You have to give a listen to the Sonus Faber Grand Pianos. They absolutely disappear and hit all of your requirements except price. They are actully less than you are looking to spend. If you are looking to buy used, you should listen to the more expensive speakers they make as well. They are phenominal.
Hi Kasboot. Your desription sounds like my Meadowlark Heron i speakers. They are 90.5db, go down to 25hz, sweet and warm. And they disappear. In fact, they are just amazing. They do everything with such ease, filling up my room with music. They even allow for room tuning, to suit the size of your room. They retail for $5000. If you would like to email me, I would be willing to share more info.
Look at the VMPS FF-3 Special Ribbon Edition (biamp only). They list for $8000 with the $900 Active crossover, but contact me for price. The level of hardware & construction quality are more inline with $25,000. the ribbon midrange was described by Tony Cordesman in Audio as a "new reference". The fanaticism in the active crossover is unknown by the competition. Hope you realize the level of final sound is dependant on many things besides the speakers. Cheers, & have fun searching.
If you really want the Hales T8 and are willing to buy used, you should have no problem finding a pair in your price range. With Hales closing shop, the prices are better than ever.
Given your specifications, you should add the Coincident Technology Super Eclipse to your "short list" for auditions. Go the Coincident's Web page for more info:http://www.coincidentspeaker.com/eclipse.htm
The virgo is one to check too. I think it only goes to 31khz, but it is very controlled. Sensitivity is around 89 (?) range. They pull off a great disappearing act. They must be out in the room to do it though.
During the last year, I have owned both Coincident Super Eclipses (listed at $5500 although Israel Blume will sell them to you directly for $4500 post paid) and the new Silverline Sonatas (at $6000 a pair). I think that they are both great speakers, but I kept the Sonatas. The latter had a more refined quality, better soundstaging, and a more controllable bass. However, I don't think that you could go wrong with either.
If you look past your list, look no further than the Dunlavy IV-A. They are everything you want and more. They do sonically disappear but visually..they are big.
Go for the Super Eclipse.
Maybe I'm the new kid without being in the know (I haven't gotten to listen to most of the previous speakers recommended, but nonetheless here is my 2 cents: Kef Reference Four Model Two. They meet all of your criteria, and are gorgeous. I wish I had the extra 2 grand to purchase them when I bought my SL-3's (which I adore). A local dealer played the "dark side of the moon" and I was hooked, it was like a religious experience. I didn't know "traditional" speakers could sound that good.
Within your budget and specifications there are but two contenders: the silverline Sonata and the Coincident Super Eclipse. I am less familiar with the second. I heartily recommedn the Sonata. You cannot go wrong either way, but get good, clean amplification and the best front end you can afford, and make sure you have a good room, since these are revealing speakers !
I recently auditioned the Silverline Sonata's (just because they were there) but was not in the market for a speaker in their price range. I actually thought (at the time) that they retailed for $3500.00, so I was not influenced by their real world $5000.00 (if this is accurate, I picked it up at another review site) price tag. Neither the accompanying equipment or their set up was ideal, but nonetheless they were a very impressive set of speakers and well worth an audition in your price range IMO. I am by no means an expert on contemporary high end speakers but even given the limitations of the audition would compare them with older Quad ESL's, Magnapans, etc., for their detail and musicality, plus they had a very impressive low end that I am sure would have been even more impressive under more ideal listening conditions. I find it odd to audition speakers in a room full of other speakers that suck and deaden the music from the test speakers, but this is usually the case in most hifi shops. I originally went to this shop to audition the less expensive Coincident speaker line but did not listen to the high end model listed above. The dealer no longer carried the line and just had a few demo models left in stock. They (the Sonata's) were originally hooked up to an expensive Denon HT receiver and sounded just so so. We switched them to an Audio Research D120 tube amp and an AR tube preamp and that is when the music started. The combo did not sound very tube like, but did sound good.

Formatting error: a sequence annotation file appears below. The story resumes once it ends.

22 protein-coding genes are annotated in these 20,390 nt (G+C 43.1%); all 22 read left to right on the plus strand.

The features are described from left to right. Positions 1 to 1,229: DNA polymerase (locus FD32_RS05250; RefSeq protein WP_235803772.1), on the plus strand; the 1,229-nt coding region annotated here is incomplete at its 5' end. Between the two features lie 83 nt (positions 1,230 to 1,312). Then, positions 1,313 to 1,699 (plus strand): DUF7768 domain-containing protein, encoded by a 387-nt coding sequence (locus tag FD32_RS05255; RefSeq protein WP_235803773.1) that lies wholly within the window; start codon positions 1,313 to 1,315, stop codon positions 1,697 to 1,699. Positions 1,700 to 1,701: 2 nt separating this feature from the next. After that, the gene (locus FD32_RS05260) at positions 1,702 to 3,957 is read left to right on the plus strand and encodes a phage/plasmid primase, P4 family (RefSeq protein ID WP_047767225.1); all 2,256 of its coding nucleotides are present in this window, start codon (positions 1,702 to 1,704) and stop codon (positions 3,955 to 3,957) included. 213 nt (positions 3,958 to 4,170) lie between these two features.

Dekay, your comparison with Quads and Maggies is interesting. How did the Sonatas sound in terms of transparency, imaging and soundstage? I admit that I'm hooked on transparency and detail but my electrostatics compromise the low end, which bothers me once in a while.
I should have mentioned that when comparing the Super Eclipses (which come without a grill), you should remove the grills from the Sonatas. They sound much better that way!
Hi Jim: I should have said in the "same league as" in regard to sound reproduction, as the Quads sound different from the Magnapans. The Sonata's had a great deal of detail and a very wide and deep sound stage. They were less bright than Magnapans, but without loss of detail (kind of like the Quads in this respect). They were more dynamic than either of the planers (a plus IMO), had a full and very well integrated low end (in this room) and a rather large "good" listening area (like the Magnapans). They were quickly set up which I am sure negatively affected the imaging and transparency, so I cannot form an opinion on those qualities. All three speakers really sound entirely different, but they all just have that "wow" factor, IMO, if you know what I mean. They were very fast and detailed but at the same time very musical, not harsh at all. They are probably good for the long haul. I guess a better way to say it is that the music got my attention, not the speakers.